March 15, 2017 | by Dean Linders, Red Bud Industries

How to Produce Flat Material—That Stays Flat

Using stretcher leveling to produce flat, low-stress material

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Over the years, much has been written about the principles of leveling and how to produce flat material. In addition to simply getting the material flat, there is a greater emphasis placed on developing technology to assure the material stays flat after subsequent processes, such as laser or plasma cutting, welding, and/or other various forming and fabricating operations. For these systems to work properly, they require material that is flat and will remain flat throughout the entire manufacturing process. 


If you are a manufacturer or you sell to one, you have likely experienced the issue of “spring back,” that is, once a previously flat piece of material is cut, it can warp or distort, sometimes to the degree that it will cause damage to the manufacturing equipment. Inevitably, the question is asked, “How do I get the material flat and how do I make sure it stays flat?” These are actually two separate issues, and consequently, each requires its own specific solution. In addition, with new grades of high strength and ultra-high strength steels being used throughout the industry, processors have found that in many instances these materials cannot be leveled using traditional methods.


Shape Correction − How do I get the material flat?

If the strip has edge wave or center buckle, some sections of the strip across its width are longer than others. This is referred to as a “side-to-side length differential”. Since we cannot make the longer portion of the strip (the wavy parts) shorter, the only way to get the material to lay flat is to elongate the short portions lengthwise to “dimensionally equalize” the material. The goal is to make the strip dimensionally the same length across its entire width, which in turn will result in a visually flat strip, sheet or part. So how do you do that? Over the years, there have been several methods and machines developed to level strip. And while there is a general understanding and acceptance regarding the common principles of leveling, there is still considerable debate as to how or if one type of leveler or leveling process is really better than another. To answer this question, we must first take a hard look at the basics of leveling.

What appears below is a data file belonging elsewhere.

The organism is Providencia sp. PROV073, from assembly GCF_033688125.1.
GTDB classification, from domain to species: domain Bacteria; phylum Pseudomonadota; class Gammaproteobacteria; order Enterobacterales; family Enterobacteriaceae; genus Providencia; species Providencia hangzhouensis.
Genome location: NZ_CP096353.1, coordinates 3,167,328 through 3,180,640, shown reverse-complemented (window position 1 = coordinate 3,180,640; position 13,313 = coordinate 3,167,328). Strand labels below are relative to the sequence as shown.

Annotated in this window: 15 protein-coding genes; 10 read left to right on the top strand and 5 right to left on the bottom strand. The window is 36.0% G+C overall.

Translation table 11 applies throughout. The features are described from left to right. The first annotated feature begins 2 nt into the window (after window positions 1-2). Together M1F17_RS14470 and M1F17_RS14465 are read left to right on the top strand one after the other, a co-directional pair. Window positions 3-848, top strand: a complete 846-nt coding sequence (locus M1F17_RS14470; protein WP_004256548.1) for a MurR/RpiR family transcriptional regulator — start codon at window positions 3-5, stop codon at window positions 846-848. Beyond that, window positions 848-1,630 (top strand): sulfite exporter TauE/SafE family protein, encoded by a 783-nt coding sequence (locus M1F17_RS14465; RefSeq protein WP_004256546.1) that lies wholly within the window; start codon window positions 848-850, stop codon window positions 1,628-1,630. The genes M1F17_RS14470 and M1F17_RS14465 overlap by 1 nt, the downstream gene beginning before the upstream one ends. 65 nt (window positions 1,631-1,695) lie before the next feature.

The Basics of Leveling and “Yield Strains” − Understanding the leveling process

Basically all levelers/leveling processes, whether they use rollers, compressive force or stretch the material, elongate the strip. When it comes to leveling, it is all about elongation. Regardless of how it is done, all levelers are designed to make portions of the strip longer than others. The main difference between one system and another comes down to the amount of elongation each can produce, how they do it and how much of the material, through its cross section, is taken past its yield point. Once you take the material past the yield point, the material goes into a “plastic” state where as everything before that is forgotten. For example, if you ever bent a piece of metal or wire and it stays bent, you have exceeded its yield strength. If it returns to its original shape, you have not. If your car has been caught in a hail storm and the hail stones leave dimples, the material in these dimpled areas has been elongated past its yield point and has taken a new shape.

One Yield Strain (YS) is the amount of elongation required to take the material to its yield point without exceeding it. The term yield strain is frequently used to describe the amount of elongation required to eliminate a shape defect. One yield strain is also the amount the material will “spring back” after an applied force is removed. As an example, if you were using a break press to put a 90-degree bend into a piece of material, you actually need to bend it to an angle somewhat less than 90 degrees due to spring back. It is important to note the amount of elongation required to exceed a material’s yield point is a function of the modulus of elasticity (MOE), that is, how springy the material is. As an example, aluminum with a given yield strength would require three times the amount of elongation as its equivalent steel counterpart.

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